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Constructive tone fuels hopes on ties

By YIFAN XU in Washington | China Daily | Updated: 2022-11-22 07:32

Willingness by Xi, Biden to restore dialogue channels wins praise

Experts on relations between China and the United States have expressed their hopes for more communication between the two major powers.

Scott Kennedy, a senior adviser and trustee chair in Chinese business and economics at the Center for Strategic and International Studies, said at the "A Washingtonian in Beijing" gathering last week that "the chances for more communication are pretty high" between China and the US.

Wang Jisi, president of Peking University's Institute of International and Strategic Studies, moderated the online event in Beijing.

The scholars discussed the meeting between Chinese President Xi Jinping and US President Joe Biden on the sidelines of the G20 Summit in Bali, Indonesia, on Nov 14. The talks marked the first in-person meeting between the two as presidents.

Both leaders expressed their willingness to seek to repair China-US relations, which have been at their lowest point in decades, and restore channels of communication.

Kennedy said the words of the leaders during their meeting, and in comments afterward, had reduced the temperature and helped steer relations away from a path of open conflict.

"First of all, they had an extended dialogue, for three-and-a-half hours, much longer than originally planned, and they committed to greater communication. They formed several working groups that will, on a regular basis, meet and discuss a wide range of issues affecting the bilateral relationship," Kennedy said. " (US) Secretary of State (Antony) Blinken is going to travel to China in early January, probably to help put those working groups together and perhaps address other issues in the relationship. And to me, that's very healthy."

Wang expressed similar views. He said that Xi and Biden had had discussions on five occasions — by phone and video link — since Biden took office as president in January 2021. However, the one in Bali was the most interesting, productive and constructive.

Encouraging talks

"I hope that will be continued," Wang said. "I think we should encourage more dialogues between the two sides, between the two governments, and between the two societies, including scholars and educators and think-tank people."

He also said that it may not yet be the time to hold large-scale strategic dialogue, such as sending a delegation to visit the other side, as government officials may not be ready for such an exchange.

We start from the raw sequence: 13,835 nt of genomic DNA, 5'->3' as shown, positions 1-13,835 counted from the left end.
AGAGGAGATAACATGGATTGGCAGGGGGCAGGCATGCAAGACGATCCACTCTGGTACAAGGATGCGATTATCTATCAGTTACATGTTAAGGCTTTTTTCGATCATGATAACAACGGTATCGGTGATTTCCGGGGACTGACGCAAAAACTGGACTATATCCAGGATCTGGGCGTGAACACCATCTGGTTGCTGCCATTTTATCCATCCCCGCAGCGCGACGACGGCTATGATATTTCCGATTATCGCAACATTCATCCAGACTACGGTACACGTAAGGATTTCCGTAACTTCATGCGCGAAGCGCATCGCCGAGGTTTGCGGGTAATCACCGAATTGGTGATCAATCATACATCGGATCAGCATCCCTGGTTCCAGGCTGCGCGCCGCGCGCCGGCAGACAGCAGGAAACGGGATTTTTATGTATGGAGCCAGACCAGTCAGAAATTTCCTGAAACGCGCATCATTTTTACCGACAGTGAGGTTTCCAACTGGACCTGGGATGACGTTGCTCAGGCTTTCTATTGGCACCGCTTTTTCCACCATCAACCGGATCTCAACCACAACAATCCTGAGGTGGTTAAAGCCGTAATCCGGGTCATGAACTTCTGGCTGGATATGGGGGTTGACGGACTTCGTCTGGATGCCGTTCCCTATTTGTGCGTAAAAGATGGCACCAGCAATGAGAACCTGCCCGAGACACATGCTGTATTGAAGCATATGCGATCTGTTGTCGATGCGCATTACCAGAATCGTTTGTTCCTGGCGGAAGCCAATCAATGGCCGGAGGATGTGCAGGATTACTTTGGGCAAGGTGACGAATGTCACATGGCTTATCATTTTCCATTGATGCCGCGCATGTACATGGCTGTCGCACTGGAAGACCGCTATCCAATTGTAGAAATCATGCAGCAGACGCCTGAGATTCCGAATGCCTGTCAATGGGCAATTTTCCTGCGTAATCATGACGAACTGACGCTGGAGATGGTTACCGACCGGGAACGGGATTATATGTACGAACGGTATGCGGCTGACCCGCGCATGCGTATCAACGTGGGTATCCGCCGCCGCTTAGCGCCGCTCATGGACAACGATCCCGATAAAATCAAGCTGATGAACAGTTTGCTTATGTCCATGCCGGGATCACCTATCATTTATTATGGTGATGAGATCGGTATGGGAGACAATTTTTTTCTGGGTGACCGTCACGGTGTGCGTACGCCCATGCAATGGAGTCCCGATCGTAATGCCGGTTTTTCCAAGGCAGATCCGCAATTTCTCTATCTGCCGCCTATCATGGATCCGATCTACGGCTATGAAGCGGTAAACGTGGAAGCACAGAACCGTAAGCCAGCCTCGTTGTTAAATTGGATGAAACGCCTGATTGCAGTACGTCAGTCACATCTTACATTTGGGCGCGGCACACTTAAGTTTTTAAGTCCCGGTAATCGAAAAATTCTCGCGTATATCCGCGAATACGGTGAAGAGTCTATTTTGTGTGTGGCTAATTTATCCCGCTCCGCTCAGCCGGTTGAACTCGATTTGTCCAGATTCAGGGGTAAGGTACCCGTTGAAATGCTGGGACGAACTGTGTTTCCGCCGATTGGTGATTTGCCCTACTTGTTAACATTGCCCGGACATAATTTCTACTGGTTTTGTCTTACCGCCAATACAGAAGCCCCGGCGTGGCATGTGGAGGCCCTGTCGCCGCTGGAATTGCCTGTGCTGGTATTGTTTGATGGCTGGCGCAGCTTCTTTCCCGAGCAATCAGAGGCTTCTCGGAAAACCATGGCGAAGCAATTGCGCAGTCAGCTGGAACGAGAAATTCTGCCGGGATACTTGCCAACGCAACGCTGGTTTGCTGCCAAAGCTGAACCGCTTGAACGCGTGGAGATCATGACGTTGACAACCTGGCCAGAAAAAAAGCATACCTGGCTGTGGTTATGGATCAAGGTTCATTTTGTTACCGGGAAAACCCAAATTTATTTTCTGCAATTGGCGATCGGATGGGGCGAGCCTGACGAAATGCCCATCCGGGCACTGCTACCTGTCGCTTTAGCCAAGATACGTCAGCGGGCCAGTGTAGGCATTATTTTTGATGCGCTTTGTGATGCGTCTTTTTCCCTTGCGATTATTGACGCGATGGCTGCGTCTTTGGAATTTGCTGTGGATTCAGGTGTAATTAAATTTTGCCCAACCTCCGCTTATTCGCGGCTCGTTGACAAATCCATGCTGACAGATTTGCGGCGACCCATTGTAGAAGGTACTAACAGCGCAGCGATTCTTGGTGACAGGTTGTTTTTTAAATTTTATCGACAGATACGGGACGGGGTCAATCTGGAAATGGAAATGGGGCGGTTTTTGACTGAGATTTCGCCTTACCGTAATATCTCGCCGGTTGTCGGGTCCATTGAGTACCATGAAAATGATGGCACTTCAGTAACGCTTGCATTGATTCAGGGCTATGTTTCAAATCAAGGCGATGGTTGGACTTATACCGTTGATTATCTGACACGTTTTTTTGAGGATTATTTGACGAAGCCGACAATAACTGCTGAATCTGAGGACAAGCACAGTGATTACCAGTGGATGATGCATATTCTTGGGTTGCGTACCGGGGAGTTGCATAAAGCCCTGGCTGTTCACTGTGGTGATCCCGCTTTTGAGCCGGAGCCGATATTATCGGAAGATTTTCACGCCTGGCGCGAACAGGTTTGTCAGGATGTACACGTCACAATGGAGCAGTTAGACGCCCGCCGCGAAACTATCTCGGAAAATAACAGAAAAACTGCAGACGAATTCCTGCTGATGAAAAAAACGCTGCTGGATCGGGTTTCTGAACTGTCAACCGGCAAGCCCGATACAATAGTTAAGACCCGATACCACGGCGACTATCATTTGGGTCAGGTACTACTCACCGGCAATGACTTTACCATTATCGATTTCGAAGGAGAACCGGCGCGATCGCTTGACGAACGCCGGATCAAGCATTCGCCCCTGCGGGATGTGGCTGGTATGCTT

"But at this moment, the summit meeting revealed the two sides agreed to have working groups, and I think the working groups may be more effective than the overall large gathering between the two sides. And that may pave the way for better relations in the future," Wang said.

Both experts said they expected more participation and communication between China and the US in academic and other areas. "I do think that there are more conversations ongoing," Kennedy said.

Sourabh Gupta, a senior fellow at the Institute for China-America Studies in Washington, said in an interview with China Daily that relationships, whether between people or major countries, are difficult to build but easy to tear apart.

As a cycle of "trust-based communications takes hold, countries are able to not just manage but also transcend some of their differences", he said. "Given the centrality of China-US relations and their multifaceted character, predictable and stable communications at the leaders' and senior officials' level is not just welcome — it is an imperative," Gupta said.

He described the summit in Bali as "heartening" and beginning "the process of healing as well as placing bilateral ties on an upward trajectory". Gupta said that understandings reached at the highest levels should be translated into action.

"To dispel mistrust from creeping in, there is a need for more, not less, communications across the board at the senior officials' level," Gupta said.

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